These jobs are super exciting, but super rare for MBAs to get. So rare, in fact, that only 4 schools report what percentage of students went into social impact: Georgetown McDonough (6.0%), Wharton (5.3%), UCLA Anderson (2.1%), and Northwestern Kellogg (0.2%).
Here’s what we want to stress about wanting a career in social impact: Open your mind and heart to jobs that have a social impact and are hiding in plain sight. What impact do you want to make? How do you want to make the world a better place? And what are ALL of the avenues that you could pursue to make that impact?
All companies exist to help humans. If you want to help a lot of humans in a specific way, chances are there is a regular old for-profit business already doing that (like working in operations for a grocery chain to reduce food waste). So don’t limit yourself in your search!
If you’re interested in pursuing a career in social impact post-MBA, we’ve got some tips for you. Check out dual degree programs, vet the social impact resources at your target schools, and plan to either leverage your existing experience or build best-in-class experience post-MBA to transition into a role at a social impact-oriented company.
Media & Entertainment
Media (TV, film, and music) is not a common industry for folks to go into post-MBA, but there are definitely opportunities if you have the right expectations going in.
This is the biggest harsh reality for starry-eyed MBAs who dream of jobs in media: Creative jobs (film/TV development, music A&R, etc.) are not looking for MBAs. These jobs require a very non-MBA set of skills and have a well-defined career path that starts at the very bottom of the ladder, as an assistant at a talent agency or studio (no matter how fancy your degree is).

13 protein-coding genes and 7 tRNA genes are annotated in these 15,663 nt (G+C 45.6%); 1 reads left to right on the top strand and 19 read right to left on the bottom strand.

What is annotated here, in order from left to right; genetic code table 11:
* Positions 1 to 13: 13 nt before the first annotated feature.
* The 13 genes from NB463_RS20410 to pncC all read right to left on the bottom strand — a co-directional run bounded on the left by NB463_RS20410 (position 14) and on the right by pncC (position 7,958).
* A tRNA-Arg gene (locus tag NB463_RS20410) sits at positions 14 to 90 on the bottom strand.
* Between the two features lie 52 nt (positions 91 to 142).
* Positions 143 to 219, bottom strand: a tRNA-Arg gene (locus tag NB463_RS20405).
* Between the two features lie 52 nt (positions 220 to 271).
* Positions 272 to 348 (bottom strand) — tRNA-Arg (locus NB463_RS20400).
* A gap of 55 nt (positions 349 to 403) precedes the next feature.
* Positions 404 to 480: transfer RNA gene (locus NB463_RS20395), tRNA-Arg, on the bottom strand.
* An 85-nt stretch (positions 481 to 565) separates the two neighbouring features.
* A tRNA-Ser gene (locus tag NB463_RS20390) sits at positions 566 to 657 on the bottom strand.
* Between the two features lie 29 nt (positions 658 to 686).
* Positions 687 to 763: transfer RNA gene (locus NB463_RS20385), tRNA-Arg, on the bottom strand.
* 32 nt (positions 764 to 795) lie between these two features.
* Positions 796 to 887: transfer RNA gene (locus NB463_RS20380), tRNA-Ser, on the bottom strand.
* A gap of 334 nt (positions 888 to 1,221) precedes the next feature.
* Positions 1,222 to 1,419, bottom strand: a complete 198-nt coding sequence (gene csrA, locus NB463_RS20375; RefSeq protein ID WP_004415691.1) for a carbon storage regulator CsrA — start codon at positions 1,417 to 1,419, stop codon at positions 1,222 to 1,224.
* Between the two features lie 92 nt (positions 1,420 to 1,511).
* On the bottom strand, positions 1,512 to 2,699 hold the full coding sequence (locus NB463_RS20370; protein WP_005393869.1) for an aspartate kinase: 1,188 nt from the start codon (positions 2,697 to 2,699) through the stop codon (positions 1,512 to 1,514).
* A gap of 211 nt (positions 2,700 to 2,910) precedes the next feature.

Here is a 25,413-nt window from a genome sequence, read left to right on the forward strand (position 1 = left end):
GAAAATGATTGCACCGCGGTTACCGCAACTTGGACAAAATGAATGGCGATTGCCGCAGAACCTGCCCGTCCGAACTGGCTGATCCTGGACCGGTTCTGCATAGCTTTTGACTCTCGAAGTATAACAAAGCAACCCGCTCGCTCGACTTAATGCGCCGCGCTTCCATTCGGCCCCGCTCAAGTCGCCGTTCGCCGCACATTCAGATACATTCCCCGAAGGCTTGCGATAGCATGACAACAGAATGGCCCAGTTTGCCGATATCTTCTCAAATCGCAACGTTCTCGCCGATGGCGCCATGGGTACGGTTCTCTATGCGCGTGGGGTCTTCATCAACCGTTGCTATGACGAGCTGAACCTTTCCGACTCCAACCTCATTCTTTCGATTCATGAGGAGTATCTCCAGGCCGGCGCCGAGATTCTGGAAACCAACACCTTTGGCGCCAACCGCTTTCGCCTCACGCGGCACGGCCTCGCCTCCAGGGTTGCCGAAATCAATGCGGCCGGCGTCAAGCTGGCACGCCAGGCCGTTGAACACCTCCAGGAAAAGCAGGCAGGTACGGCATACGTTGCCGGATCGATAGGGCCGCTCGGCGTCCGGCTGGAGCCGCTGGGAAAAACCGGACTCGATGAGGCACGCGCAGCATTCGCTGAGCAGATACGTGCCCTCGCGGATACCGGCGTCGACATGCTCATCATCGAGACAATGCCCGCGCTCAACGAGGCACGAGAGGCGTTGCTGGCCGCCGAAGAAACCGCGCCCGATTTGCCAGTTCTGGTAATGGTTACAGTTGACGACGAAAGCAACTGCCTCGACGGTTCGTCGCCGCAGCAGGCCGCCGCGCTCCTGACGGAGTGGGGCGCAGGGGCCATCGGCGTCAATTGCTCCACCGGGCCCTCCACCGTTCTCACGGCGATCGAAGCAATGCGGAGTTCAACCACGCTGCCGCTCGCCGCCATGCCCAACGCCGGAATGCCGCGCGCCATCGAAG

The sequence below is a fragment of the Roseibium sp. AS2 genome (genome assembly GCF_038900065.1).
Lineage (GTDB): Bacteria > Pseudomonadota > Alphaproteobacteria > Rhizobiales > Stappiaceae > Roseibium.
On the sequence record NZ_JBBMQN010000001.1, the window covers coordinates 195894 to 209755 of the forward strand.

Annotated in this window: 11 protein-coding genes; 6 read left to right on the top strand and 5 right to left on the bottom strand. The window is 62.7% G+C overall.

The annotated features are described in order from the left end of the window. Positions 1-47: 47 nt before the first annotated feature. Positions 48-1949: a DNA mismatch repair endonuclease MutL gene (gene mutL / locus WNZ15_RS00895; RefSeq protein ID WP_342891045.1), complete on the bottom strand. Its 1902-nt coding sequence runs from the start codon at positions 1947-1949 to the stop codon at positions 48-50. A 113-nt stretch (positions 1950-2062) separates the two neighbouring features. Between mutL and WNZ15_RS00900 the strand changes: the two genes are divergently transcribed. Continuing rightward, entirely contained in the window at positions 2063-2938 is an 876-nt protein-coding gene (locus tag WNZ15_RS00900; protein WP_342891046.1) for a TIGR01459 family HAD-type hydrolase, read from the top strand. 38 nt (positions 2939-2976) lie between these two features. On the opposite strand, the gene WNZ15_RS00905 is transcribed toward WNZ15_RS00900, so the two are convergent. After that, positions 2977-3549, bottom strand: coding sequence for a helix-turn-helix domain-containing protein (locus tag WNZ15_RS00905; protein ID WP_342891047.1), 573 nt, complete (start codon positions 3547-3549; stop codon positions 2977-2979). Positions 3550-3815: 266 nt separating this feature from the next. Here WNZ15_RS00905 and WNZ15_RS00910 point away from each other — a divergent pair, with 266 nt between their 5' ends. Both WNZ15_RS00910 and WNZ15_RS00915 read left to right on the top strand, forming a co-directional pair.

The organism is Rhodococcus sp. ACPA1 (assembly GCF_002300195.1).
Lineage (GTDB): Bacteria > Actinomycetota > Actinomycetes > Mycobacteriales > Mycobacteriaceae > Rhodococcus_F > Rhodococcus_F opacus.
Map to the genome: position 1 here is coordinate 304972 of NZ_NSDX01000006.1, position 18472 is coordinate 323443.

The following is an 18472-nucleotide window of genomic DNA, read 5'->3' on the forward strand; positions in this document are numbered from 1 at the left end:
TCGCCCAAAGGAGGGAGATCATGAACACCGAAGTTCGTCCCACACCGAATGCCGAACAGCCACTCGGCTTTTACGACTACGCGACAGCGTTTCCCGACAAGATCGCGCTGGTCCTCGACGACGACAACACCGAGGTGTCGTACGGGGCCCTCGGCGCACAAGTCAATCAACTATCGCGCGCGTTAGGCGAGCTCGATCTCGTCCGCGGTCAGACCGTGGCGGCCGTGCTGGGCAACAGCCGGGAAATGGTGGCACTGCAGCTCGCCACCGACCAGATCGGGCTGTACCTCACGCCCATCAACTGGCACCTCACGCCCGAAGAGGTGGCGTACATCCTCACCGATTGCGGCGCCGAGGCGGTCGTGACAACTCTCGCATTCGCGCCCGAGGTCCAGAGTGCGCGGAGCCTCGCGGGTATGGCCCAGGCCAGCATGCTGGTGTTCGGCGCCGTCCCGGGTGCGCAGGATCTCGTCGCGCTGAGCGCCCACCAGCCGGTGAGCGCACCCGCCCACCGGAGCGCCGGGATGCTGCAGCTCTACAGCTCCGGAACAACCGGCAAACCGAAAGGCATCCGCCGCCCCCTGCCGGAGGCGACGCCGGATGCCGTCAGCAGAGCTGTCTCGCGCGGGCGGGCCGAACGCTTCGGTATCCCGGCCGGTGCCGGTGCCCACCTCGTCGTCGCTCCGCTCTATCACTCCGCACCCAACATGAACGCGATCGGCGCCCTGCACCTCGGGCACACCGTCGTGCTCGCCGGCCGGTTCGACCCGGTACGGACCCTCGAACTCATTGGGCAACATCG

But there is good news – since media companies have standard corporate functions like strategy, business development, finance, and marketing, you can find a role in media by leveraging your past experience to go into corporate roles or media-specific roles like content acquisitions, where your MBA is valued.
Another harsh reality: There aren’t a ton of post-MBA media roles, and media companies generally do not recruit on campus (unless, for example, you have alumni at certain companies). You’ll need to prepare for a long, off-campus search with heavy networking. The upside here is that there are positions (especially internships) available, and that there is some structure around the recruiting process. Your school’s media and entertainment club will have the latest, but some companies have open resume submissions and invite potential applicants to networking events (usually in LA) to kick off the process.
We’ve got some juicy data in our Career Report about which schools send the most MBAs into entertainment (hint: these schools are located on the coasts), median salaries, top hirers in media and entertainment, and a list of interesting companies that hired Class of 2020 grads from a single campus. Be sure to check it out!
We’ve got some great info for you from Aziz, Career Protocol’s Career Whisperer, who became an entrepreneur during his time at Booth and has led an entrepreneurial life ever since. He’s got two takeaways and a bottom line for folks who want to start their own businesses.